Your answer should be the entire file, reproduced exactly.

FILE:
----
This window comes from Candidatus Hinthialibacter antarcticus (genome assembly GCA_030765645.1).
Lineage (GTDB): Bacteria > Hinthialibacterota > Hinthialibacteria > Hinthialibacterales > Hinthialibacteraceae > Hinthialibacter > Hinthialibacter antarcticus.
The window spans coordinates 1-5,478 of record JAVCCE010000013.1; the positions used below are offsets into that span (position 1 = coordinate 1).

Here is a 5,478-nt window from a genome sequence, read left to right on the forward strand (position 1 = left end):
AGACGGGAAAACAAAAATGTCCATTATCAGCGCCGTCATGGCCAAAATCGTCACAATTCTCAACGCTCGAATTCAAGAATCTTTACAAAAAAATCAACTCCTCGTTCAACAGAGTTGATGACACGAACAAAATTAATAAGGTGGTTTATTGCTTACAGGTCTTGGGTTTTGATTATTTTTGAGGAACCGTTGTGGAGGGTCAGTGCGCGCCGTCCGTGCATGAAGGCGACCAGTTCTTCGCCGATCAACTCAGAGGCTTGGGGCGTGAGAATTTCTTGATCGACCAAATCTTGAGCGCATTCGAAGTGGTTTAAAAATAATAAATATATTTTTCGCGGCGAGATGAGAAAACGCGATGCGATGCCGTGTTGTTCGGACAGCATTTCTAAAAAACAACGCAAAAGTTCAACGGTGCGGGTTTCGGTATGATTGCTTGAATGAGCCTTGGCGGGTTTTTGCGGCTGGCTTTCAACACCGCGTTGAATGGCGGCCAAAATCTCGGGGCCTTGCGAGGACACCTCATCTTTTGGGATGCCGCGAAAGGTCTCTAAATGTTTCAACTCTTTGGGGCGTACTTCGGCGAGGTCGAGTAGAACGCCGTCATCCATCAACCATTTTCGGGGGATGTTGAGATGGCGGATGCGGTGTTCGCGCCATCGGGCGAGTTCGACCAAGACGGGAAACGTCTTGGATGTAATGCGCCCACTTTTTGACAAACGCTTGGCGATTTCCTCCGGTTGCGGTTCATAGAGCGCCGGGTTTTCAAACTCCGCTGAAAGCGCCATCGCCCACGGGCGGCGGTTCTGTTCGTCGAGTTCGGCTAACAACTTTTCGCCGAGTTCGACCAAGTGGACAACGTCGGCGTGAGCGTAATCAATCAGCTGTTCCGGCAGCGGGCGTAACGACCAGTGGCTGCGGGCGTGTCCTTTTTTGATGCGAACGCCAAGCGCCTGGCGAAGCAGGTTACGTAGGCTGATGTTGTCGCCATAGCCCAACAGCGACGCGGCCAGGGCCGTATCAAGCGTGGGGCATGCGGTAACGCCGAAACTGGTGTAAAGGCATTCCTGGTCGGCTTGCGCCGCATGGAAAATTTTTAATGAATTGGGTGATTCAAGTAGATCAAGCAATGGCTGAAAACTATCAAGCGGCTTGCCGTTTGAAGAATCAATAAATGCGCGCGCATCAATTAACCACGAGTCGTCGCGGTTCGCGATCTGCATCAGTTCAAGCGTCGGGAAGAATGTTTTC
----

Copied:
This window comes from Candidatus Hinthialibacter antarcticus (genome assembly GCA_030765645.1).
Lineage (GTDB): Bacteria > Hinthialibacterota > Hinthialibacteria > Hinthialibacterales > Hinthialibacteraceae > Hinthialibacter > Hinthialibacter antarcticus.
The window spans coordinates 1-5,478 of record JAVCCE010000013.1; the positions used below are offsets into that span (position 1 = coordinate 1).

Here is a 5,478-nt window from a genome sequence, read left to right on the forward strand (position 1 = left end):
AGACGGGAAAACAAAAATGTCCATTATCAGCGCCGTCATGGCCAAAATCGTCACAATTCTCAACGCTCGAATTCAAGAATCTTTACAAAAAAATCAACTCCTCGTTCAACAGAGTTGATGACACGAACAAAATTAATAAGGTGGTTTATTGCTTACAGGTCTTGGGTTTTGATTATTTTTGAGGAACCGTTGTGGAGGGTCAGTGCGCGCCGTCCGTGCATGAAGGCGACCAGTTCTTCGCCGATCAACTCAGAGGCTTGGGGCGTGAGAATTTCTTGATCGACCAAATCTTGAGCGCATTCGAAGTGGTTTAAAAATAATAAATATATTTTTCGCGGCGAGATGAGAAAACGCGATGCGATGCCGTGTTGTTCGGACAGCATTTCTAAAAAACAACGCAAAAGTTCAACGGTGCGGGTTTCGGTATGATTGCTTGAATGAGCCTTGGCGGGTTTTTGCGGCTGGCTTTCAACACCGCGTTGAATGGCGGCCAAAATCTCGGGGCCTTGCGAGGACACCTCATCTTTTGGGATGCCGCGAAAGGTCTCTAAATGTTTCAACTCTTTGGGGCGTACTTCGGCGAGGTCGAGTAGAACGCCGTCATCCATCAACCATTTTCGGGGGATGTTGAGATGGCGGATGCGGTGTTCGCGCCATCGGGCGAGTTCGACCAAGACGGGAAACGTCTTGGATGTAATGCGCCCACTTTTTGACAAACGCTTGGCGATTTCCTCCGGTTGCGGTTCATAGAGCGCCGGGTTTTCAAACTCCGCTGAAAGCGCCATCGCCCACGGGCGGCGGTTCTGTTCGTCGAGTTCGGCTAACAACTTTTCGCCGAGTTCGACCAAGTGGACAACGTCGGCGTGAGCGTAATCAATCAGCTGTTCCGGCAGCGGGCGTAACGACCAGTGGCTGCGGGCGTGTCCTTTTTTGATGCGAACGCCAAGCGCCTGGCGAAGCAGGTTACGTAGGCTGATGTTGTCGCCATAGCCCAACAGCGACGCGGCCAGGGCCGTATCAAGCGTGGGGCATGCGGTAACGCCGAAACTGGTGTAAAGGCATTCCTGGTCGGCTTGCGCCGCATGGAAAATTTTTAATGAATTGGGTGATTCAAGTAGATCAAGCAATGGCTGAAAACTATCAAGCGGCTTGCCGTTTGAAGAATCAATAAATGCGCGCGCATCAATTAACCACGAGTCGTCGCGGTTCGCGATCTGCATCAGTTCAAGCGTCGGGAAGAATGTTTTC